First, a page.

Rangoon River. The Moulmein steamer arriving
Photographer: Watts and Skeen
Medium: Photographic print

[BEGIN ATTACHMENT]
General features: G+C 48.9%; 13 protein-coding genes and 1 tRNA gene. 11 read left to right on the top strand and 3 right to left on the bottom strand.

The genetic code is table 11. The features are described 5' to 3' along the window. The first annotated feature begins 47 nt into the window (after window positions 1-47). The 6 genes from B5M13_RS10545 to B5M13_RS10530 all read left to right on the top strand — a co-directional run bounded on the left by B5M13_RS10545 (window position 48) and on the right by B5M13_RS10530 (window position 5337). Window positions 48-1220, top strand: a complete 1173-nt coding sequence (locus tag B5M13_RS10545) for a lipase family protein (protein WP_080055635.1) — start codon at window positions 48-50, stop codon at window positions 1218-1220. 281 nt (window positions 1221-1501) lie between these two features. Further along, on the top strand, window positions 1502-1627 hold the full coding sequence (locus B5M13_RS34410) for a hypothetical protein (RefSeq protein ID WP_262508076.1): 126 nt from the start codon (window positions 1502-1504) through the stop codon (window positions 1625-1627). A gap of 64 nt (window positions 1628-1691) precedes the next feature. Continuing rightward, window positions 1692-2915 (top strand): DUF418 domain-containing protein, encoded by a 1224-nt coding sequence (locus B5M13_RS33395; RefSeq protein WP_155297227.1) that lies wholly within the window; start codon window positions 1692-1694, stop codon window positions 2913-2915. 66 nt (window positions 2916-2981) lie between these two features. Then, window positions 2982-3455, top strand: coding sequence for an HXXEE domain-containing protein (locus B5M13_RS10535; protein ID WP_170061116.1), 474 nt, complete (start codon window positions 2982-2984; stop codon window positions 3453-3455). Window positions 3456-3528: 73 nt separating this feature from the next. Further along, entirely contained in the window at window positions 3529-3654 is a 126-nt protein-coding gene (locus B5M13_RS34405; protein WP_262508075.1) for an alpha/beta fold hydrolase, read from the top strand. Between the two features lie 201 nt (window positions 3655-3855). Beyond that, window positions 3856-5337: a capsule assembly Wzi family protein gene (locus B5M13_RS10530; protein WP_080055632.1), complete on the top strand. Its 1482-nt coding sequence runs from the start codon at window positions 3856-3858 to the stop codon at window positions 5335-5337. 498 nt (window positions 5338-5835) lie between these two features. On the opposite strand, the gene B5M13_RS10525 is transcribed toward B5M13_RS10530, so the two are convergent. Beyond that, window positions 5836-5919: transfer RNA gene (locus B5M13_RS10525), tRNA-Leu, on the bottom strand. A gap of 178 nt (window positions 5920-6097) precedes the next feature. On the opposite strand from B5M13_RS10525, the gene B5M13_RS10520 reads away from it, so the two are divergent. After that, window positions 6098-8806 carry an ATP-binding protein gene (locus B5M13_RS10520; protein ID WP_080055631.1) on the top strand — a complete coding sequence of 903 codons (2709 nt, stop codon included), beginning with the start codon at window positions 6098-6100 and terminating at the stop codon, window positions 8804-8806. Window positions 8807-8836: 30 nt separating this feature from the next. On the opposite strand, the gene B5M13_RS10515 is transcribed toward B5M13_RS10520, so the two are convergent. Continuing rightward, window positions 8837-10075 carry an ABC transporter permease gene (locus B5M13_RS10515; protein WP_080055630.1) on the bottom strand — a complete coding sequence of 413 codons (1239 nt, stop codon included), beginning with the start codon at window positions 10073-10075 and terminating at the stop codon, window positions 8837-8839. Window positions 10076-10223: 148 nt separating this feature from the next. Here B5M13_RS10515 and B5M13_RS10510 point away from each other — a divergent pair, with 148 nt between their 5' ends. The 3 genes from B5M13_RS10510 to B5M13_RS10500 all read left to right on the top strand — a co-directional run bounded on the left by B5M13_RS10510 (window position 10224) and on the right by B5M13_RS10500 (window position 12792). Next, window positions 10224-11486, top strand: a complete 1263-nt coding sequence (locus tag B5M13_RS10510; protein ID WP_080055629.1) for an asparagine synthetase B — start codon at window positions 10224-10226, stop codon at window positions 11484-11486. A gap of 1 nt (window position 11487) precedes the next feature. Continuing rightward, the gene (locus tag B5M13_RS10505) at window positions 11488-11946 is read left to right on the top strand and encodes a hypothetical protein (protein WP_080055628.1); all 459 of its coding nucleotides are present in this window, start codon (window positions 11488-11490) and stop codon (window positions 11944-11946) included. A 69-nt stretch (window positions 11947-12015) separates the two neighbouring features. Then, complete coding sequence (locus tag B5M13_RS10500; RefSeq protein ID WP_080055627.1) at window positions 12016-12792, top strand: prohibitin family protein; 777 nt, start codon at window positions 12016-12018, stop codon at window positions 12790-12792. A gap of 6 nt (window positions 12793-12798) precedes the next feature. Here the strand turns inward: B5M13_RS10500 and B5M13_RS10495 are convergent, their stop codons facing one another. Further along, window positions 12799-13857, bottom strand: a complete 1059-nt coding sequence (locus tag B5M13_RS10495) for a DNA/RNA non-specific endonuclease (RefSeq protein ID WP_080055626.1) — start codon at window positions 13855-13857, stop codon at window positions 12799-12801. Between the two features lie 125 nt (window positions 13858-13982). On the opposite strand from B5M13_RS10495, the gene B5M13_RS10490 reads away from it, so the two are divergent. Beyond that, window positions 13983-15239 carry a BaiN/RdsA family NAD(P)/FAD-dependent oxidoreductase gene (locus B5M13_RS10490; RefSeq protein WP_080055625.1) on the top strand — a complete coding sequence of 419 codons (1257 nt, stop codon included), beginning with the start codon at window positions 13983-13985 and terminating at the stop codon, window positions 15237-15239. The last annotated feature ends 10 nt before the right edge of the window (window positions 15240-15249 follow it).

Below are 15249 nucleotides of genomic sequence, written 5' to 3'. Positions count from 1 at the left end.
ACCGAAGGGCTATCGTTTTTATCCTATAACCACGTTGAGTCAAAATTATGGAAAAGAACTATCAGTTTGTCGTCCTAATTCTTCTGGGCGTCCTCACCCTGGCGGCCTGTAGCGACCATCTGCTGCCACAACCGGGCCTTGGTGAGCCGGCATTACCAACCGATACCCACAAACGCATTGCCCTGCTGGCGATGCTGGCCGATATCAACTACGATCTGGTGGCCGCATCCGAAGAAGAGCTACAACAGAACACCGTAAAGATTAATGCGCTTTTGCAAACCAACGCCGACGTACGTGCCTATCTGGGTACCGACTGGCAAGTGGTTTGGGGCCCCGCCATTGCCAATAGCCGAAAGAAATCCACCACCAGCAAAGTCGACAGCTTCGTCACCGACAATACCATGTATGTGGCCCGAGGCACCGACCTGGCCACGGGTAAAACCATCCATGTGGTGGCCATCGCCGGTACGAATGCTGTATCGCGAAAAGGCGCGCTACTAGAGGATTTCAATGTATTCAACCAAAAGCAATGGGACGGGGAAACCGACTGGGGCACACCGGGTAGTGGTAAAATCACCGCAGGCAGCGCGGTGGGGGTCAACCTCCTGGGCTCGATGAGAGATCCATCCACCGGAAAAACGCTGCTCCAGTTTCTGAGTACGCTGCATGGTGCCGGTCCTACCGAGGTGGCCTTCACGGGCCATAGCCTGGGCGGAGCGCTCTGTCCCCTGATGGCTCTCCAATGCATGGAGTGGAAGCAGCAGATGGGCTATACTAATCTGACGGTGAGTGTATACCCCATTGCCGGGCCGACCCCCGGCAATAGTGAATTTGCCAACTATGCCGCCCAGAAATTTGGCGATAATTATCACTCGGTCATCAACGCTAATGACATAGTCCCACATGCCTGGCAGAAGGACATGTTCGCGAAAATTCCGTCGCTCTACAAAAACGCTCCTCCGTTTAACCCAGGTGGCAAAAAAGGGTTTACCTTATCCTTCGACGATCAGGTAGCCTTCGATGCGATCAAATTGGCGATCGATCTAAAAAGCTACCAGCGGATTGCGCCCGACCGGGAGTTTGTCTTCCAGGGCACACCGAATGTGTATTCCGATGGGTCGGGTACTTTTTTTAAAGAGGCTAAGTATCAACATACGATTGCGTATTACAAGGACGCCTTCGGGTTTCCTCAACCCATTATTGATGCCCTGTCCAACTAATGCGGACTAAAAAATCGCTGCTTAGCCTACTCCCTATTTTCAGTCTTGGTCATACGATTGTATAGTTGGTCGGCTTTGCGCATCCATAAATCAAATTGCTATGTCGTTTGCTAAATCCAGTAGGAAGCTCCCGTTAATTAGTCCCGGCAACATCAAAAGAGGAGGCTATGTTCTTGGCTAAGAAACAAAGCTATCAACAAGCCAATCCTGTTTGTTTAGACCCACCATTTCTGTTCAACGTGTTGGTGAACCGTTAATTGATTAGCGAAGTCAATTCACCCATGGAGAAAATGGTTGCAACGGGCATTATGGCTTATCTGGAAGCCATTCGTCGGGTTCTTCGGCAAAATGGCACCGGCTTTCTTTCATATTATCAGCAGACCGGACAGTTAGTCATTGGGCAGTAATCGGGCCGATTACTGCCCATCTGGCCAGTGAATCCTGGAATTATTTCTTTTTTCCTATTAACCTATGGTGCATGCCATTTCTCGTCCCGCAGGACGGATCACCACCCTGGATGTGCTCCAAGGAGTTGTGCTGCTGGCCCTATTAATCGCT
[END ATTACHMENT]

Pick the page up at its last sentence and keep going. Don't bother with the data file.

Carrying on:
Photograph from the Curzon Collection, with a view along the riverfront at Rangoon (Yangon). Rangoon is built on the site of the ancient city of Dagon but was given importance and rebuilt by the founder of the Konbaung dynasty, Alaungpaya (ruled 1752-60), when it was given its name meaning 'end of strife'. The Rangoon River (now the Yangon or Hlaing) borders the city to the south and west and flows onward for 30 km to the Andaman Sea. Rangoon thus has the double advantage of being near the sea and being served by a great navigable river. After the conquest of Lower Burma in 1852, when Rangoon passed into British hands, it developed significantly until it became the major port in Burma and the third most important seaport in British India after Calcutta and Bombay. Steamers of the British India Steam Navigation Company sailed three times a week from Rangoon to Moulmein, in south-east Burma across the Gulf of Martaban (Mottama). The paddle steamer Ramapoora is shown at right in port quarter view heading towards her berth.